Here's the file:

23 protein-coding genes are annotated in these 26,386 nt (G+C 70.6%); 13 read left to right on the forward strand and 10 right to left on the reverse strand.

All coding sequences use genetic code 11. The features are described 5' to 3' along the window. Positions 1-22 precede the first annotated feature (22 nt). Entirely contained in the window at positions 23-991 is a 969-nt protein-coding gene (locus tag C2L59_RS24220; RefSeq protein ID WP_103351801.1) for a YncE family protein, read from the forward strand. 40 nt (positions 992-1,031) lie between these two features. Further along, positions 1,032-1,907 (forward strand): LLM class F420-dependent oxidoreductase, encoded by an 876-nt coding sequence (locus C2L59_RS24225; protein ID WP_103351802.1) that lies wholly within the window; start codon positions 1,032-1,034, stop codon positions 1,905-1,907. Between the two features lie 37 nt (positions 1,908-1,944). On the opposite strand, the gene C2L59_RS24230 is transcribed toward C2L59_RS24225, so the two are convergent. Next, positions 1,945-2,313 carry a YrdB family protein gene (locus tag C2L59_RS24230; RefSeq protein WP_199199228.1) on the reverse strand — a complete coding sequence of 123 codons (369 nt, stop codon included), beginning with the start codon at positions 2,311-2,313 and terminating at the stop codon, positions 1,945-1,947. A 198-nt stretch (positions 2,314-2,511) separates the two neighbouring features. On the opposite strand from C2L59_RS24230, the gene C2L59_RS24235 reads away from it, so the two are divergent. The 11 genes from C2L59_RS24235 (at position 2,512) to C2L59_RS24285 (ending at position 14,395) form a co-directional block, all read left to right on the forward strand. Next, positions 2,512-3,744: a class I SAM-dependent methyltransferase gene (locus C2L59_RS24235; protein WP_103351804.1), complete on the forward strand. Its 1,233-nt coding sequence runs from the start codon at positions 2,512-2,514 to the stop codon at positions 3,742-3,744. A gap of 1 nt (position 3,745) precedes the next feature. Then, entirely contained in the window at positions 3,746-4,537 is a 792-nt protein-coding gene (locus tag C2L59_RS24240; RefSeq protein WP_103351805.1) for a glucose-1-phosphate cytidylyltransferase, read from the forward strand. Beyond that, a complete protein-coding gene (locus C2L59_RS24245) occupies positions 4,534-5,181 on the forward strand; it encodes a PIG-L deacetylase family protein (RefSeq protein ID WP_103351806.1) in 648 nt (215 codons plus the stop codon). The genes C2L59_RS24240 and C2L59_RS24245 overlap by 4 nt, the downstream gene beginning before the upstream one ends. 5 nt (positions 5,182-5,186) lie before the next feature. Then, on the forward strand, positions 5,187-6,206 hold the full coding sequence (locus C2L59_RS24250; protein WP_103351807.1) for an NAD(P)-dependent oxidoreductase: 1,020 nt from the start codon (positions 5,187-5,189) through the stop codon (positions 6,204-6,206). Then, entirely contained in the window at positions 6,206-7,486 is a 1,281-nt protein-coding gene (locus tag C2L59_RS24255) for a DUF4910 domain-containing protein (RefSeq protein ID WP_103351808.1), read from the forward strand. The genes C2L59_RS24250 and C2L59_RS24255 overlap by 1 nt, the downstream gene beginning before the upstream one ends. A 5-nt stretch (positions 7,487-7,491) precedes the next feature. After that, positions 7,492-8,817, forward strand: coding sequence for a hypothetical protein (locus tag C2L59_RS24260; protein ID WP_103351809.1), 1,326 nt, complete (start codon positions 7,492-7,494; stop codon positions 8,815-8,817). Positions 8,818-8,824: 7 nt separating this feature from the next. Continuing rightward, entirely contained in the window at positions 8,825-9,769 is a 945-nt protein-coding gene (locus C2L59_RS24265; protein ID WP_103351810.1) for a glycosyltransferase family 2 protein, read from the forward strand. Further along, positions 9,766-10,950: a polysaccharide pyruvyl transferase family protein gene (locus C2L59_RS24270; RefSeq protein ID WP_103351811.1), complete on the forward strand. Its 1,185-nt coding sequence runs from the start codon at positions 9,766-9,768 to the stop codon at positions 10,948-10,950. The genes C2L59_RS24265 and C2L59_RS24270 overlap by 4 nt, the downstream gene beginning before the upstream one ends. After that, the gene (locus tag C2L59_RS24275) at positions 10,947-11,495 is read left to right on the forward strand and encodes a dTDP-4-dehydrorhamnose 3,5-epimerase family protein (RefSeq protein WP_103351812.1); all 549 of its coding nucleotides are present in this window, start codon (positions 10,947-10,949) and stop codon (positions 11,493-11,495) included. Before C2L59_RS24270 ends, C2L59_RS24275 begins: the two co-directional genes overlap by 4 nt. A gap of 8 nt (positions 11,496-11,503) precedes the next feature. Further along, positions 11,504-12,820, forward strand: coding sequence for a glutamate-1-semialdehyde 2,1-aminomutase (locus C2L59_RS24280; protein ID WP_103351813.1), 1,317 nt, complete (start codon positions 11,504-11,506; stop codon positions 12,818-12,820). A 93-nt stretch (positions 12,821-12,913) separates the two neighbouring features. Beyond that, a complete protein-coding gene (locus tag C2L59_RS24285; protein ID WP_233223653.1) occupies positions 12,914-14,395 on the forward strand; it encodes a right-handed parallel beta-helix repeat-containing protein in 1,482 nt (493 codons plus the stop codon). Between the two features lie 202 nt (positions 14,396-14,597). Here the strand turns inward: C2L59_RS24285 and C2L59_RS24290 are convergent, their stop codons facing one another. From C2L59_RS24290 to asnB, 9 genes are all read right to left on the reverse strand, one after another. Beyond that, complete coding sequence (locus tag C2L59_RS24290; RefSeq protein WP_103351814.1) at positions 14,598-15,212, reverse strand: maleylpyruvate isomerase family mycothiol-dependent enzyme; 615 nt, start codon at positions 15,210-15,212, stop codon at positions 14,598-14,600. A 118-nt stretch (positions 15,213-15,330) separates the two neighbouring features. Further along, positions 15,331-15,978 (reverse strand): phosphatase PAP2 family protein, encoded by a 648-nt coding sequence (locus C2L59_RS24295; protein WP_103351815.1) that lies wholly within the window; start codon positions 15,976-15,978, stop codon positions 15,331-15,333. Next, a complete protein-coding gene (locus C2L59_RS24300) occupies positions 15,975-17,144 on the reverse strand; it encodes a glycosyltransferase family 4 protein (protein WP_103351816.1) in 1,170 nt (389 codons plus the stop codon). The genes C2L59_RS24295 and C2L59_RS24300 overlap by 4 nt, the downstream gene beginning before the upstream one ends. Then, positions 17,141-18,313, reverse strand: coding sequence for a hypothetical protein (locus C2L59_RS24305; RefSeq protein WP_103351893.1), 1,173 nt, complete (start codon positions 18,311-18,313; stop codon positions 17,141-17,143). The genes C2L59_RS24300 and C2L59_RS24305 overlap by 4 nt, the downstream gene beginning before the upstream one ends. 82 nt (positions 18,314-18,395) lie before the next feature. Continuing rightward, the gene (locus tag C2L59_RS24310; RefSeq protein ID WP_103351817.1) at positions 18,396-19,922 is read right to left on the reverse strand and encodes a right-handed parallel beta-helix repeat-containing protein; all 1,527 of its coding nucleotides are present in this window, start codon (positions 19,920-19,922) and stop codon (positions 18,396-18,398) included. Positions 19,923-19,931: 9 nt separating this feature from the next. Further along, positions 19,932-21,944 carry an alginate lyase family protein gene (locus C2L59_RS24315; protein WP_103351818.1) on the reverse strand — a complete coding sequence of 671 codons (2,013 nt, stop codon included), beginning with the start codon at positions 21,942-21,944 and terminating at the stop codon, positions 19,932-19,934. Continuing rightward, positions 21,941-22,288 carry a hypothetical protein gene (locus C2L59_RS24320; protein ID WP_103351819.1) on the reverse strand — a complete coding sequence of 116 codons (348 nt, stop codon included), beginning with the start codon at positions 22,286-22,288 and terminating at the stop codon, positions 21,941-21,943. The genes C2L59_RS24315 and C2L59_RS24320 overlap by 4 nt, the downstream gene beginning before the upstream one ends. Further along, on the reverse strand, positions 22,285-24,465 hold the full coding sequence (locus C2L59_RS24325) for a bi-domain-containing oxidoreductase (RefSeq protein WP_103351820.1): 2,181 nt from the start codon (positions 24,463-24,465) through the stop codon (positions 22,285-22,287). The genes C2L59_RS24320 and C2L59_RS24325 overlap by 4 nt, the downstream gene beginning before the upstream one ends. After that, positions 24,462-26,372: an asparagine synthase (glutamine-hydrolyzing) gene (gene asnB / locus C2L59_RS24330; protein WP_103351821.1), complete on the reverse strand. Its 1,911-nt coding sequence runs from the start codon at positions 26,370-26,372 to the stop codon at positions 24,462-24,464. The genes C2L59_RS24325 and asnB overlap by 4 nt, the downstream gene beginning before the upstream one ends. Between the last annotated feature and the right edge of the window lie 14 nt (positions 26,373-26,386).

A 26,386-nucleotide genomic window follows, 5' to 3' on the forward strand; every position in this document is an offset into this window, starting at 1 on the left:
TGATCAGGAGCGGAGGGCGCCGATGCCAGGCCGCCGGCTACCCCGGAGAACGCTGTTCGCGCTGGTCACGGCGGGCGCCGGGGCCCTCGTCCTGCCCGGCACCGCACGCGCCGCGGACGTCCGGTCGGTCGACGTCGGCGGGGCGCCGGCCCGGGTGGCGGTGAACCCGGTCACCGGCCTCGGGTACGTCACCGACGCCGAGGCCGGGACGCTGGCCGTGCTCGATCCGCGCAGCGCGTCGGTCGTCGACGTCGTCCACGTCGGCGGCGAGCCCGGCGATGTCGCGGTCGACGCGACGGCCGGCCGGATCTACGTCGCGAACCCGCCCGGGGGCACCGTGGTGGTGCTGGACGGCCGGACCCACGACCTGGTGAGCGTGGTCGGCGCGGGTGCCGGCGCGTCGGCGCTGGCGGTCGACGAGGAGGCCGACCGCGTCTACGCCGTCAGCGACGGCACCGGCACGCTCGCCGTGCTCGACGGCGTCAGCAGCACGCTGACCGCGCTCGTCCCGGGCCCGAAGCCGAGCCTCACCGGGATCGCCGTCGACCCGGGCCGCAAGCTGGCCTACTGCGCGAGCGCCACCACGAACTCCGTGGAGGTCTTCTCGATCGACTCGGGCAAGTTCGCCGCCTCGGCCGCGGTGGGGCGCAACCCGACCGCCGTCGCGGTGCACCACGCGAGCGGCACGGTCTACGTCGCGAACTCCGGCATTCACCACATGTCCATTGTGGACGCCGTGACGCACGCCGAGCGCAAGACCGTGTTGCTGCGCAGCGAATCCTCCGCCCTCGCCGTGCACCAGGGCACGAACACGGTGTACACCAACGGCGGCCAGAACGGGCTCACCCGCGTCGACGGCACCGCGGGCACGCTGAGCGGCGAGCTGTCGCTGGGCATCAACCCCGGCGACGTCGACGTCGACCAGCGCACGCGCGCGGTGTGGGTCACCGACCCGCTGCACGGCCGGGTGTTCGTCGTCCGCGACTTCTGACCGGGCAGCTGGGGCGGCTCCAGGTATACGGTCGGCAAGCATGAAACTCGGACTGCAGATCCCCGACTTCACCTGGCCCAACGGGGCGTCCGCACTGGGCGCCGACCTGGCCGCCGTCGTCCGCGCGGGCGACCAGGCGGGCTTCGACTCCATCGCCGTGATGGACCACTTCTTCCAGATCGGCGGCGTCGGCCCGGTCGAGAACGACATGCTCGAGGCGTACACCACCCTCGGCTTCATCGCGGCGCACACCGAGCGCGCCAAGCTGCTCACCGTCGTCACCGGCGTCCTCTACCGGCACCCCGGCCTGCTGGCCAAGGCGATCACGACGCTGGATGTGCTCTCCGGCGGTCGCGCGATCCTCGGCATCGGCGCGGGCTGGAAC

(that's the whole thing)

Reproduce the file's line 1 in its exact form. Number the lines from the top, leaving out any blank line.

23 protein-coding genes are annotated in these 26,386 nt (G+C 70.6%); 13 read left to right on the forward strand and 10 right to left on the reverse strand.